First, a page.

Importantly, and in line with established empirical evidence, it turns out that while the intertemporal substitution effect is modest, the indirect effect of monetary policy drives the bulk of the economy’s total output response. The key reason for the large size of the indirect effect is that many households’ consumption reacts strongly to transitory shocks to income arising mainly from higher employment – a result that ties in nicely with separate independent and consistent evidence from micro data.
These results have important implications, not only for monetary policy theory but also in practice. First, the modest size of the intertemporal substitution effect implies that the macroeconomic effects of monetary policy cannot be studied in isolation. Instead, the strength of the indirect effect suggests that the transmission is always shaped by factors which can be taken as given in analyses based on the representative agent assumption. A key example is fiscal policy, which can change aggregate outcomes depending on how it uses the proceeds from the lower cost of servicing the government debt induced by a reduction in policy interest rates.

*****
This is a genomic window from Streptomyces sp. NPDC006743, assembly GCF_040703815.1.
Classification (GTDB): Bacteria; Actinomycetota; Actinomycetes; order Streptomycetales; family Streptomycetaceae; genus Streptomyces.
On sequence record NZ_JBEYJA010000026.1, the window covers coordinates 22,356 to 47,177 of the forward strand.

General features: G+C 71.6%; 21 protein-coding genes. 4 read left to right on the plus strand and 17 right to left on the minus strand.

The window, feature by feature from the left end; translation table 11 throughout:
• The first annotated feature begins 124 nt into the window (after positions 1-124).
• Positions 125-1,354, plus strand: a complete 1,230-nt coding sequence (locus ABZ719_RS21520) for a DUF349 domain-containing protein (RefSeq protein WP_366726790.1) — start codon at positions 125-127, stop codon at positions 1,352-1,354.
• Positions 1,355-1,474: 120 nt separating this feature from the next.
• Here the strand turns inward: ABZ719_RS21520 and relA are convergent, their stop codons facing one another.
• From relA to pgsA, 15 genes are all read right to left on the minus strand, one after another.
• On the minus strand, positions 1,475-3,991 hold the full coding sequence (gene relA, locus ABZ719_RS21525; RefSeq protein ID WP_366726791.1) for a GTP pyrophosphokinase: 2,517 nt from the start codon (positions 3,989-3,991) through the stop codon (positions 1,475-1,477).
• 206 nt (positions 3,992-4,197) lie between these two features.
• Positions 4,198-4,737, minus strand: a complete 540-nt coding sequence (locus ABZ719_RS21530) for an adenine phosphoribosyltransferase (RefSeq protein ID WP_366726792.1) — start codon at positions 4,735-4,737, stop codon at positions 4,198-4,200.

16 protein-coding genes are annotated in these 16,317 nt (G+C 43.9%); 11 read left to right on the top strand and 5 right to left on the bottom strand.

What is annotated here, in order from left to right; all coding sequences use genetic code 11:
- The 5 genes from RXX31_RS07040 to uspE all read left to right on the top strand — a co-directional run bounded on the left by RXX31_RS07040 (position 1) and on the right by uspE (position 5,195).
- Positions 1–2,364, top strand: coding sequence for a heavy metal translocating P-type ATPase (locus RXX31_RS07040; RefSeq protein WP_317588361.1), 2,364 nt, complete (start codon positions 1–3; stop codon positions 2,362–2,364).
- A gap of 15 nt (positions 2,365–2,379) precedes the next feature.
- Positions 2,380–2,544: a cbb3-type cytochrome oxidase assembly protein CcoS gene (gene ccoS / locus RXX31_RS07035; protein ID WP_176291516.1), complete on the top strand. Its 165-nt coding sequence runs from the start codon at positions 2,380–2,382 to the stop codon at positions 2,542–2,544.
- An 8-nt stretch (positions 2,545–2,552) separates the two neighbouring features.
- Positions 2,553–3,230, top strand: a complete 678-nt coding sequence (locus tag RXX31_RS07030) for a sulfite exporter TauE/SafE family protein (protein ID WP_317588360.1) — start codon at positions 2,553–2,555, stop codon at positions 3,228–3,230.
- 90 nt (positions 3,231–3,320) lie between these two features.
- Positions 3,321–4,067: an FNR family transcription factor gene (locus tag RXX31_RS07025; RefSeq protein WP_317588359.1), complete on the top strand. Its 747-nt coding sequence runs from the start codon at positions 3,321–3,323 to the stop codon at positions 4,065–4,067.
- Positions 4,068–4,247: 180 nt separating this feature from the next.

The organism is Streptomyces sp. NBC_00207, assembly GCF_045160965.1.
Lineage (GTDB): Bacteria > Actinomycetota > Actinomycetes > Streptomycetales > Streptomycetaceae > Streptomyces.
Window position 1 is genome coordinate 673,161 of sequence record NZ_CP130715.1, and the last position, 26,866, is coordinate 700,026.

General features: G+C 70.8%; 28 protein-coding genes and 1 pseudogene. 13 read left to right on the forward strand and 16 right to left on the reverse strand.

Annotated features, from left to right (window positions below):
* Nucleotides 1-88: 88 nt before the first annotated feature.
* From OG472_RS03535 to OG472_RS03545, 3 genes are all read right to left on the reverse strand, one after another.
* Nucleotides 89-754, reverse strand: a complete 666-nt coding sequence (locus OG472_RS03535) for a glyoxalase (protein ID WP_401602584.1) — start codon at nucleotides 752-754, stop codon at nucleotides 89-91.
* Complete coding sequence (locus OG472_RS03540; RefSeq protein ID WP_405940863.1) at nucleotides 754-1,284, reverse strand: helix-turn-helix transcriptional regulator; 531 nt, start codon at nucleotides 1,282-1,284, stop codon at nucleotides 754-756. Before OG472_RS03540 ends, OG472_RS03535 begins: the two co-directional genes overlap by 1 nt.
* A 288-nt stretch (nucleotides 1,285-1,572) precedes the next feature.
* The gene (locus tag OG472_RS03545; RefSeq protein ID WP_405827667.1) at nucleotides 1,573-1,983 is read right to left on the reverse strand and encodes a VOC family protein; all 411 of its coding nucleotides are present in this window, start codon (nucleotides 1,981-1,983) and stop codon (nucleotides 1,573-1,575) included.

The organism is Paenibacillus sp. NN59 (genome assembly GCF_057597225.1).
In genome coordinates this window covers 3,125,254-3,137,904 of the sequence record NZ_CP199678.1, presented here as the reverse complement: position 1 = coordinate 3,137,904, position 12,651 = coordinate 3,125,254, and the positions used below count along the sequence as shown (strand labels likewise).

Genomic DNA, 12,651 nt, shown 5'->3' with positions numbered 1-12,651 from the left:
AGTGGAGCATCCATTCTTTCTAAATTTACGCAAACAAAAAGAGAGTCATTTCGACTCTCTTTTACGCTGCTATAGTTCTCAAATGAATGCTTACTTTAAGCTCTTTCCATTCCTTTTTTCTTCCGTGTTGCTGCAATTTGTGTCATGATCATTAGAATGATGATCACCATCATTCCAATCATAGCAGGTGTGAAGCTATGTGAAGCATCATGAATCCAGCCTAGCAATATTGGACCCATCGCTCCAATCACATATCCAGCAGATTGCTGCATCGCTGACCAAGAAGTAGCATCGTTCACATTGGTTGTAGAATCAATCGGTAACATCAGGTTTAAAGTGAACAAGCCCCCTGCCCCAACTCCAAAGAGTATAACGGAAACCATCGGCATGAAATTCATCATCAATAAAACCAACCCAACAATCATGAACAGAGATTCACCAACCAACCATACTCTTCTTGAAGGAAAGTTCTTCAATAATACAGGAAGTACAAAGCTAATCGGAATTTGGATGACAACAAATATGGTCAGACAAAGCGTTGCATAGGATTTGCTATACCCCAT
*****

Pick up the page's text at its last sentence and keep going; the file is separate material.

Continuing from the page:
Second, Benjamin’s work provides us with a framework for the public debate on the effects of monetary policy on inequality. This debate has highlighted, for example, that net debtors and net savers will be affected in different ways by monetary policy easing. This observation has led some people to draw hasty conclusions on the effects of monetary policy on inequality. Under Benjamin’s framework, however, the savers versus borrowers split is only one of the many dimensions of heterogeneity which characterise the data. Other important dimensions are related to households’ holdings of liquid assets and their ability to borrow, both of which enable them to absorb the impact of temporary income shocks. In addition, the borrowers versus savers difference is not crucially important if the indirect channel plays a dominant role in the transmission of monetary policy.